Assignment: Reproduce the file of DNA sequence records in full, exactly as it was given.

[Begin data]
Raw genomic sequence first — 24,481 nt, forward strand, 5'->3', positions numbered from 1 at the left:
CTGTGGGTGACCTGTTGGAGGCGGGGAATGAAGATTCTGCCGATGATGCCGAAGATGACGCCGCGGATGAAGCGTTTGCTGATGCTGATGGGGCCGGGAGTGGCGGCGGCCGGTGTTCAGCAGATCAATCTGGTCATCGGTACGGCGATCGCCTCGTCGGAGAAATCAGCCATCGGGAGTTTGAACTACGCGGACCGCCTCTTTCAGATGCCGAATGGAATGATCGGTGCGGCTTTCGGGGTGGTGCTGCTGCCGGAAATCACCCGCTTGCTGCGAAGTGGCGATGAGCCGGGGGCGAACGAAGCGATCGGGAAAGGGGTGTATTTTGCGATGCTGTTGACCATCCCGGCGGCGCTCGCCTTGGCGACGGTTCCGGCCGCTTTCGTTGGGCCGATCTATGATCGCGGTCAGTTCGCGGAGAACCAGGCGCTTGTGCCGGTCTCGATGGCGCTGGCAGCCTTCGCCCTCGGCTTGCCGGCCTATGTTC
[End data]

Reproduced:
Raw genomic sequence first — 24,481 nt, forward strand, 5'->3', positions numbered from 1 at the left:
CTGTGGGTGACCTGTTGGAGGCGGGGAATGAAGATTCTGCCGATGATGCCGAAGATGACGCCGCGGATGAAGCGTTTGCTGATGCTGATGGGGCCGGGAGTGGCGGCGGCCGGTGTTCAGCAGATCAATCTGGTCATCGGTACGGCGATCGCCTCGTCGGAGAAATCAGCCATCGGGAGTTTGAACTACGCGGACCGCCTCTTTCAGATGCCGAATGGAATGATCGGTGCGGCTTTCGGGGTGGTGCTGCTGCCGGAAATCACCCGCTTGCTGCGAAGTGGCGATGAGCCGGGGGCGAACGAAGCGATCGGGAAAGGGGTGTATTTTGCGATGCTGTTGACCATCCCGGCGGCGCTCGCCTTGGCGACGGTTCCGGCCGCTTTCGTTGGGCCGATCTATGATCGCGGTCAGTTCGCGGAGAACCAGGCGCTTGTGCCGGTCTCGATGGCGCTGGCAGCCTTCGCCCTCGGCTTGCCGGCCTATGTTC